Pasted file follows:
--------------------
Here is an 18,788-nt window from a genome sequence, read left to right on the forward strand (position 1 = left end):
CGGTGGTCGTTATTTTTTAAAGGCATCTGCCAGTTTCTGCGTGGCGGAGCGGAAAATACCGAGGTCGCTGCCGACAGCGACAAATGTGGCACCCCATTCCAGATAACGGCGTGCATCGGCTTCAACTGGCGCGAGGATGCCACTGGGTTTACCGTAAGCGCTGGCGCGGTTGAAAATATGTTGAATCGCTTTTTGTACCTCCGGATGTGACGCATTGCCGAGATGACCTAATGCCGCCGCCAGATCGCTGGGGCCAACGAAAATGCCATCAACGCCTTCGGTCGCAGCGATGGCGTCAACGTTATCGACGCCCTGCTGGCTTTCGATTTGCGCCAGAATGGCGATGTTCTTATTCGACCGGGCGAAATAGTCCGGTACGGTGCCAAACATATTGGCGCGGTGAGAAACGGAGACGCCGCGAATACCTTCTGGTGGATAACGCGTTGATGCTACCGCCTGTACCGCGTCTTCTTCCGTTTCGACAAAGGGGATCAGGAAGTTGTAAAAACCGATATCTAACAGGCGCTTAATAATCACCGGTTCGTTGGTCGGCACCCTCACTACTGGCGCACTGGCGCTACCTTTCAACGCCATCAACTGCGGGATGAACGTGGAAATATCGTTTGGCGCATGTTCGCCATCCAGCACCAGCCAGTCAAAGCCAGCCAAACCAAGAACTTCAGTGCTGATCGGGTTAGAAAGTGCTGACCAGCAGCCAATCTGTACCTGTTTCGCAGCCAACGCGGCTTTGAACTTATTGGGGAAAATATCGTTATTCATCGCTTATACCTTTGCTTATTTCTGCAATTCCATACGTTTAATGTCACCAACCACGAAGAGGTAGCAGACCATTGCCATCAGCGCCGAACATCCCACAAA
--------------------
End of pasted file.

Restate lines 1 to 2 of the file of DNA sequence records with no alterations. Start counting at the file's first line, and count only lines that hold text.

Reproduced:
Here is an 18,788-nt window from a genome sequence, read left to right on the forward strand (position 1 = left end):
CGGTGGTCGTTATTTTTTAAAGGCATCTGCCAGTTTCTGCGTGGCGGAGCGGAAAATACCGAGGTCGCTGCCGACAGCGACAAATGTGGCACCCCATTCCAGATAACGGCGTGCATCGGCTTCAACTGGCGCGAGGATGCCACTGGGTTTACCGTAAGCGCTGGCGCGGTTGAAAATATGTTGAATCGCTTTTTGTACCTCCGGATGTGACGCATTGCCGAGATGACCTAATGCCGCCGCCAGATCGCTGGGGCCAACGAAAATGCCATCAACGCCTTCGGTCGCAGCGATGGCGTCAACGTTATCGACGCCCTGCTGGCTTTCGATTTGCGCCAGAATGGCGATGTTCTTATTCGACCGGGCGAAATAGTCCGGTACGGTGCCAAACATATTGGCGCGGTGAGAAACGGAGACGCCGCGAATACCTTCTGGTGGATAACGCGTTGATGCTACCGCCTGTACCGCGTCTTCTTCCGTTTCGACAAAGGGGATCAGGAAGTTGTAAAAACCGATATCTAACAGGCGCTTAATAATCACCGGTTCGTTGGTCGGCACCCTCACTACTGGCGCACTGGCGCTACCTTTCAACGCCATCAACTGCGGGATGAACGTGGAAATATCGTTTGGCGCATGTTCGCCATCCAGCACCAGCCAGTCAAAGCCAGCCAAACCAAGAACTTCAGTGCTGATCGGGTTAGAAAGTGCTGACCAGCAGCCAATCTGTACCTGTTTCGCAGCCAACGCGGCTTTGAACTTATTGGGGAAAATATCGTTATTCATCGCTTATACCTTTGCTTATTTCTGCAATTCCATACGTTTAATGTCACCAACCACGAAGAGGTAGCAGACCATTGCCATCAGCGCCGAACATCCCACAAA